Channeling John Dewey: What would Vermont’s philosopher of democracy have to say about personalized learning? by Kathleen Kesson – This essay is heavy on theory and philosophizing as a foundation for the other articles. And it is practical in the sense that it is applying Dewey’s classical ideas about democracy and intrinsic motivation to the modern personalized learning movement. Dr. Kesson points to the promise of personalization and interrogates its potential pitfalls.
Social justice themes and choice as basis for student agency
Using a social justice lens to connect the past with the present in a personalized learning environment by Kyle Chadburn and Andrea Gratton at Orleans Elementary School – Kyle and Andrea describe their approach to teaching Humanities based on broad themes. For example, they used the theme “Race in America” and look at the historical aspects (slavery, Black Code laws, the unfulfilled promise of Reconstruation) alongside present day impacts. The article also details the way that they provide students with choice and scaffolding for self-directed learning.
News flash: young adolescents have lots of questions about injustice
Student agency through negotiated practice by Meg O’Donnell at Shelburne Community School – Meg walks through the negotiated curriculum process that her team uses, based on the work of James Beane. She explains how students work together to identify questions they care about, first individually and then collectively. Eventually the learning community selects a question that serves as a theme, inevitably social justice oriented, for organizing their learning. Meg focuses on how student voice factors into assessment and provides examples of structures for student self-assessment and reflection.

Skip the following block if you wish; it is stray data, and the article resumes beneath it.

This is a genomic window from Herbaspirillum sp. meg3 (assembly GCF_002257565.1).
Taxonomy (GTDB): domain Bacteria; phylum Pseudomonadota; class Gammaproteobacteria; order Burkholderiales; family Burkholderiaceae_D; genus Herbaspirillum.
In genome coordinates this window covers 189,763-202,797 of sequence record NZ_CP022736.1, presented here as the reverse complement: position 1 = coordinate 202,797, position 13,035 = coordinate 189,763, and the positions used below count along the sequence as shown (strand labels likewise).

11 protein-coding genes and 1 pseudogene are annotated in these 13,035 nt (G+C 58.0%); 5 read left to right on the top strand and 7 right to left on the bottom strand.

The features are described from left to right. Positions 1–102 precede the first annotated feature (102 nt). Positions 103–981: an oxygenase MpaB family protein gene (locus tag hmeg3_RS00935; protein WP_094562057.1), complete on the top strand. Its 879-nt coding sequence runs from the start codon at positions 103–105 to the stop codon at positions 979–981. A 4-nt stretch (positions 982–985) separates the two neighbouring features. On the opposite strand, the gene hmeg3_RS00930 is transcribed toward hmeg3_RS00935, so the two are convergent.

A model of personalized learning co-developed over many years
Principles of personalized pathways for sustainability education: Educate, act, connect, and communicate by Don Taylor at Main Street Middle School and Kevin Hunt at Williston Central School – Through their work with the United Nations Sustainable Development Goals, Don and Kevin have co-developed this robust approach. In the article they explain the principles of educate, act, connect, and communicate. Then they describe the components of a personalized learning system, which include a personalized learning framework, personalized learning plans, and flexible pathways. They provide case studies of flexible pathways from each of their schools in the form of powerful projects they’ve facilitated with students.